Technical papers can be made as oral, poster, or ignite presentations. Forums can also be proposed. Submission of a forum proposal and abstract on the same research by an author or group of authors is strongly discouraged and the review committee is unlikely to approve both formats for the same work. We encourage members to let the ASES Wind Division Chair, Karin Sinclair , know what topics you will be submitting to provide opportunities for collaboration.

Wind Division Seeking Articles for Solar Today

All Divisions have been asked by ASES to contribute articles to Solar Today. A recent brainstorming session, coupled with some other suggestions, has resulted in several ideas being proposed, including:

• Guidance for small wind turbine buyers highlighting certified models, testing results and price comparisons. Author: Mick Sagrillo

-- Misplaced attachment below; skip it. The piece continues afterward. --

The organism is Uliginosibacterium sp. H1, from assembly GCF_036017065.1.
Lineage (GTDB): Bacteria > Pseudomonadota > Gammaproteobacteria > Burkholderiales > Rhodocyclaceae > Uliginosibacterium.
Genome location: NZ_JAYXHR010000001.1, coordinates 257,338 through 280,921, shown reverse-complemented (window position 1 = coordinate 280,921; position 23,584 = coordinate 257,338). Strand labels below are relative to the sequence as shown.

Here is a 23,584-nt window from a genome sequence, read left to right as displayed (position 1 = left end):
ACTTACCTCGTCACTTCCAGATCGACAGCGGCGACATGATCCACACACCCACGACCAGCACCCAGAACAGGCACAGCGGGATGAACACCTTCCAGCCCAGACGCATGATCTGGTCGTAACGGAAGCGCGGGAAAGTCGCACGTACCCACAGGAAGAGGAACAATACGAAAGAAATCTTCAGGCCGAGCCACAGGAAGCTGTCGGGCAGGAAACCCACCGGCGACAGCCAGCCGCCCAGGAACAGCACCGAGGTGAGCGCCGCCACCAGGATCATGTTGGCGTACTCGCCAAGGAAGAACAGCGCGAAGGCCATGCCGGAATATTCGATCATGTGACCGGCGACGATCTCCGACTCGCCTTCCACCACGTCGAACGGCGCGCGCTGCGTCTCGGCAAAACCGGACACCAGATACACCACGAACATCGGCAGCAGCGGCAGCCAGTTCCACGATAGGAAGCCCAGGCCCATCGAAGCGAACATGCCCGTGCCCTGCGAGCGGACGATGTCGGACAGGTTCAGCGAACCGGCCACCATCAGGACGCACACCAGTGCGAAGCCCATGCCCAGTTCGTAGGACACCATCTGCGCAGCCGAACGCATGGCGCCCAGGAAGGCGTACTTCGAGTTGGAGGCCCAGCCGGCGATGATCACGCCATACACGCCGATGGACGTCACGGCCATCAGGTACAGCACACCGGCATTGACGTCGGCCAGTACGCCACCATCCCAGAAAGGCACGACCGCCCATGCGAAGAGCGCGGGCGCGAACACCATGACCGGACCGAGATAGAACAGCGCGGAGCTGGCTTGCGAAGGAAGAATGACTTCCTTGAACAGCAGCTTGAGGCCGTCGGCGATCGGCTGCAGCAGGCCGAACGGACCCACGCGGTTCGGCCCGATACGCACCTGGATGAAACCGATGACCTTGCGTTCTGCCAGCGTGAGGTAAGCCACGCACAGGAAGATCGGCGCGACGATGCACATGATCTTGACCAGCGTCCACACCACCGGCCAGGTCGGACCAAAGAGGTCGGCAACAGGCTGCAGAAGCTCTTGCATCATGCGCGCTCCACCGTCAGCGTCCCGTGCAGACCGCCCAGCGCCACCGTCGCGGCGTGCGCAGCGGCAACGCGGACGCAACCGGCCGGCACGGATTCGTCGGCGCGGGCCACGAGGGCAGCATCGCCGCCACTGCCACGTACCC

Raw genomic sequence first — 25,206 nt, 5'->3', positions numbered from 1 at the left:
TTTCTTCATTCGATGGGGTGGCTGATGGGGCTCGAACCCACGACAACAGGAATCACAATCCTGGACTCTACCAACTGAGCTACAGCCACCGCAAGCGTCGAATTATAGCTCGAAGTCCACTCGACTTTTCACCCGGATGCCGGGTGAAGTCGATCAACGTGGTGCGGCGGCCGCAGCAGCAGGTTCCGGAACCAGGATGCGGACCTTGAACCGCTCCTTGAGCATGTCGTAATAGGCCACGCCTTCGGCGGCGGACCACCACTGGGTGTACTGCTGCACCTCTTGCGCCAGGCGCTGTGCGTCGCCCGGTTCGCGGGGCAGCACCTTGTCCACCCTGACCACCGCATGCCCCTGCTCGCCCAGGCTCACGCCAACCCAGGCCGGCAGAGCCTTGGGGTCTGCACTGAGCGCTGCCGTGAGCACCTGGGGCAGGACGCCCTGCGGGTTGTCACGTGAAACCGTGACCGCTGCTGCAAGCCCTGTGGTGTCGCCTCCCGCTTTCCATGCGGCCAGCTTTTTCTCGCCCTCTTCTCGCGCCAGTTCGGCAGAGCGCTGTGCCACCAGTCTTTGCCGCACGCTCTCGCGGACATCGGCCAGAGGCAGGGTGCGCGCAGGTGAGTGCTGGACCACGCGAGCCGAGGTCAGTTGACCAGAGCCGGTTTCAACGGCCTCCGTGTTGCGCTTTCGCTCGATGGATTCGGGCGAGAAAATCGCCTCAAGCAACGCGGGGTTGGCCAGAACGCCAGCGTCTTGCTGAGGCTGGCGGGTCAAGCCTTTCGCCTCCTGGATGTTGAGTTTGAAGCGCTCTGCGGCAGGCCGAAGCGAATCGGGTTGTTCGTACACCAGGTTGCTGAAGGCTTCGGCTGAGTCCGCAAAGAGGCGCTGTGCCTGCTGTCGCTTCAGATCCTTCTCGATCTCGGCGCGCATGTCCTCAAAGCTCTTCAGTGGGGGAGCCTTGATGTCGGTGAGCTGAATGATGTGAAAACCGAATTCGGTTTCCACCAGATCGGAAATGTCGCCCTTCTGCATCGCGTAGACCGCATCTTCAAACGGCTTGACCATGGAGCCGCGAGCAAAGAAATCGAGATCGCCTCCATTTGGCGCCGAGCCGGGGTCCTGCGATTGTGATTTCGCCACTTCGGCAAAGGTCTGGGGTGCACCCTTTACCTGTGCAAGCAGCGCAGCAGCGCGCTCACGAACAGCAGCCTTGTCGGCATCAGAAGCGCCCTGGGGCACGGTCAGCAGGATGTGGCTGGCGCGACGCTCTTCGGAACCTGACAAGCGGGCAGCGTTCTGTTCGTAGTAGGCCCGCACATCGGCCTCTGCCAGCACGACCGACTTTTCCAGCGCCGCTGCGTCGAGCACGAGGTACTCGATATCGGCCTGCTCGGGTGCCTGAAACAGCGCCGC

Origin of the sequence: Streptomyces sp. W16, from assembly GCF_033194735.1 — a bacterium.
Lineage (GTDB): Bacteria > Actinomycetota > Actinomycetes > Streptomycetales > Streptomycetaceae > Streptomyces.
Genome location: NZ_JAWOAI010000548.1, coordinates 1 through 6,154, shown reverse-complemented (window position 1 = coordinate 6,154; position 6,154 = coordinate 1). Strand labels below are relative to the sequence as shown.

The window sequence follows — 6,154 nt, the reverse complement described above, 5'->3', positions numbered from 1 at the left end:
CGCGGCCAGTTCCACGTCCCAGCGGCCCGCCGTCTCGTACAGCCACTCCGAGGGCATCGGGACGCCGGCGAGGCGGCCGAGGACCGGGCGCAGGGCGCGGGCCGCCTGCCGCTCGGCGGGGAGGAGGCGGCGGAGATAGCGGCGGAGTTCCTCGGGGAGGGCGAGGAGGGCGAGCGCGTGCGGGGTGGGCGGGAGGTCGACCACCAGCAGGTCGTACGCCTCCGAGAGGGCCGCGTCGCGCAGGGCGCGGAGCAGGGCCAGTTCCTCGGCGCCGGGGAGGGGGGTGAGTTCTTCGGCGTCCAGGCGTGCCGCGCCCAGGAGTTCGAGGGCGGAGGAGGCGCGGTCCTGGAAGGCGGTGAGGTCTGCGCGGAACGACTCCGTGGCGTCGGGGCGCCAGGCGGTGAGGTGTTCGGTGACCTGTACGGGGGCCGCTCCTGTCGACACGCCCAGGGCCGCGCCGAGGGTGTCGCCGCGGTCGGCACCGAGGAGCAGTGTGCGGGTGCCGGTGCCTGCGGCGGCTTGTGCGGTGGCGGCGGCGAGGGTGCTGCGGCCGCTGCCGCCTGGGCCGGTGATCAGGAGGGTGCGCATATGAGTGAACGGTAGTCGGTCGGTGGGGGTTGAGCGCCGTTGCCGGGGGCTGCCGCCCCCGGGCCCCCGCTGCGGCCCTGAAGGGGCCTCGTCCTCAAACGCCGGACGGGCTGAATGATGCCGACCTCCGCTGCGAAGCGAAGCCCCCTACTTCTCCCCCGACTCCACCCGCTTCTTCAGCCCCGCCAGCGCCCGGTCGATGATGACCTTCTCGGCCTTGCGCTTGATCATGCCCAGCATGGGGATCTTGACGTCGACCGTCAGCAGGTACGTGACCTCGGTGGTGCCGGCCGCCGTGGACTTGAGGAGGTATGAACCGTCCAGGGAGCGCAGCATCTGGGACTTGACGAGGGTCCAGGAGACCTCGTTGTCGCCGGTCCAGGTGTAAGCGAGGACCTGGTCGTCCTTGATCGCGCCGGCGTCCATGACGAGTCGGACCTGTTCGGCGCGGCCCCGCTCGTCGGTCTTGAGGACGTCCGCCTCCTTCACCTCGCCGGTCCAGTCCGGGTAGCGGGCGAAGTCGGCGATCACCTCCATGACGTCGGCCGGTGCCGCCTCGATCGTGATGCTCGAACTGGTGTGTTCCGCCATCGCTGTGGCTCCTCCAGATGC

• The importance of tall towers for small wind turbines. Author: Gina Johnson

• Using wind and PV for EV charging stations. Author: Jason Shaw

• Market‐related articles, such as 1) export market challenges and 2) an examination of PV and small wind developments and drivers. Background materials could include information used to develop the AWEA Small Wind Market Report (author is needed).

• A follow‐up article to the Policy Comparison Tool article co‐authored by Heather Rhoads‐Weaver and Mick Sagrillo (Jan‐Feb. Solar Today). As proposed, the article would discuss how to shape policies to make them more effective, including factors that can positively affect a policy (author is needed).